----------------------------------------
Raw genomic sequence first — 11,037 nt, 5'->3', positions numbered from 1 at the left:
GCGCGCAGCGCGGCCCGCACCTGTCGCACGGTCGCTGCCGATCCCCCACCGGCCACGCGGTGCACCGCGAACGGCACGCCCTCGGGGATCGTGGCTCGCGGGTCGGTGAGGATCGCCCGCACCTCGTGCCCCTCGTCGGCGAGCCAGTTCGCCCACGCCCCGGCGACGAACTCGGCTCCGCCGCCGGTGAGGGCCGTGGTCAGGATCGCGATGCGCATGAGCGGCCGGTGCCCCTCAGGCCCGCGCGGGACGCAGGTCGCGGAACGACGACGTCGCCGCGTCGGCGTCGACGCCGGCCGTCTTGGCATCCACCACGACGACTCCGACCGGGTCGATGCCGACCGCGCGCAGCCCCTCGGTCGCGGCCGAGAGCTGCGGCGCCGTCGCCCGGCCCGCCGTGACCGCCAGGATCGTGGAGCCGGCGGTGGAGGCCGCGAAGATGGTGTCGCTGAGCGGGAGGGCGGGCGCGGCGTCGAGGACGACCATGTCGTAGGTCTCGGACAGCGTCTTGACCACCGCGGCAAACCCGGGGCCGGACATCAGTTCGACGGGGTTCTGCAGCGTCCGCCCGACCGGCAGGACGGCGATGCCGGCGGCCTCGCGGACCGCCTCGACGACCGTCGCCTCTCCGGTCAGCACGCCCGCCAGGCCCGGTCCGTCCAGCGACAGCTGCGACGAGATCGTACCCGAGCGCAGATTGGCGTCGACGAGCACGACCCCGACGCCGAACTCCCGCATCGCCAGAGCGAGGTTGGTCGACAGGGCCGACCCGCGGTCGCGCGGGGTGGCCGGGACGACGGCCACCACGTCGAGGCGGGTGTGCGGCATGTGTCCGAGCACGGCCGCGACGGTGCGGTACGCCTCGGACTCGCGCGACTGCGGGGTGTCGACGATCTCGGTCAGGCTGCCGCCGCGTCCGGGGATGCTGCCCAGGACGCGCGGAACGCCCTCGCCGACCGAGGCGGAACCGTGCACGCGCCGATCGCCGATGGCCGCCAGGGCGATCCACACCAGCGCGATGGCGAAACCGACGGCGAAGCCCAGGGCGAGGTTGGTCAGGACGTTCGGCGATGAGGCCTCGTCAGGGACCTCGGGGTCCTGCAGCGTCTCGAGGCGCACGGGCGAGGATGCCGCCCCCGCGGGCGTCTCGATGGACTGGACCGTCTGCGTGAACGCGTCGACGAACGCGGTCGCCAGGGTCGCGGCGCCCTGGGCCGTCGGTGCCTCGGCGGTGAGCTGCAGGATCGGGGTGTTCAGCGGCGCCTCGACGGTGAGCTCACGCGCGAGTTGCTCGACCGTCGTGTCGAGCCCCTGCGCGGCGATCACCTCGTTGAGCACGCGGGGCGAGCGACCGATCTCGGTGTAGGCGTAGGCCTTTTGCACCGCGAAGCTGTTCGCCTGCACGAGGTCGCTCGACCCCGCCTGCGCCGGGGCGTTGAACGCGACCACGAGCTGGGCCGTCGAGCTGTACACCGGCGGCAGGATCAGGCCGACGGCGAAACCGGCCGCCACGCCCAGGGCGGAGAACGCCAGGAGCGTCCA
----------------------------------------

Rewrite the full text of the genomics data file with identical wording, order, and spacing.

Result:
Raw genomic sequence first — 11,037 nt, 5'->3', positions numbered from 1 at the left:
GCGCGCAGCGCGGCCCGCACCTGTCGCACGGTCGCTGCCGATCCCCCACCGGCCACGCGGTGCACCGCGAACGGCACGCCCTCGGGGATCGTGGCTCGCGGGTCGGTGAGGATCGCCCGCACCTCGTGCCCCTCGTCGGCGAGCCAGTTCGCCCACGCCCCGGCGACGAACTCGGCTCCGCCGCCGGTGAGGGCCGTGGTCAGGATCGCGATGCGCATGAGCGGCCGGTGCCCCTCAGGCCCGCGCGGGACGCAGGTCGCGGAACGACGACGTCGCCGCGTCGGCGTCGACGCCGGCCGTCTTGGCATCCACCACGACGACTCCGACCGGGTCGATGCCGACCGCGCGCAGCCCCTCGGTCGCGGCCGAGAGCTGCGGCGCCGTCGCCCGGCCCGCCGTGACCGCCAGGATCGTGGAGCCGGCGGTGGAGGCCGCGAAGATGGTGTCGCTGAGCGGGAGGGCGGGCGCGGCGTCGAGGACGACCATGTCGTAGGTCTCGGACAGCGTCTTGACCACCGCGGCAAACCCGGGGCCGGACATCAGTTCGACGGGGTTCTGCAGCGTCCGCCCGACCGGCAGGACGGCGATGCCGGCGGCCTCGCGGACCGCCTCGACGACCGTCGCCTCTCCGGTCAGCACGCCCGCCAGGCCCGGTCCGTCCAGCGACAGCTGCGACGAGATCGTACCCGAGCGCAGATTGGCGTCGACGAGCACGACCCCGACGCCGAACTCCCGCATCGCCAGAGCGAGGTTGGTCGACAGGGCCGACCCGCGGTCGCGCGGGGTGGCCGGGACGACGGCCACCACGTCGAGGCGGGTGTGCGGCATGTGTCCGAGCACGGCCGCGACGGTGCGGTACGCCTCGGACTCGCGCGACTGCGGGGTGTCGACGATCTCGGTCAGGCTGCCGCCGCGTCCGGGGATGCTGCCCAGGACGCGCGGAACGCCCTCGCCGACCGAGGCGGAACCGTGCACGCGCCGATCGCCGATGGCCGCCAGGGCGATCCACACCAGCGCGATGGCGAAACCGACGGCGAAGCCCAGGGCGAGGTTGGTCAGGACGTTCGGCGATGAGGCCTCGTCAGGGACCTCGGGGTCCTGCAGCGTCTCGAGGCGCACGGGCGAGGATGCCGCCCCCGCGGGCGTCTCGATGGACTGGACCGTCTGCGTGAACGCGTCGACGAACGCGGTCGCCAGGGTCGCGGCGCCCTGGGCCGTCGGTGCCTCGGCGGTGAGCTGCAGGATCGGGGTGTTCAGCGGCGCCTCGACGGTGAGCTCACGCGCGAGTTGCTCGACCGTCGTGTCGAGCCCCTGCGCGGCGATCACCTCGTTGAGCACGCGGGGCGAGCGACCGATCTCGGTGTAGGCGTAGGCCTTTTGCACCGCGAAGCTGTTCGCCTGCACGAGGTCGCTCGACCCCGCCTGCGCCGGGGCGTTGAACGCGACCACGAGCTGGGCCGTCGAGCTGTACACCGGCGGCAGGATCAGGCCGACGGCGAAACCGGCCGCCACGCCCAGGGCGGAGAACGCCAGGAGCGTCCA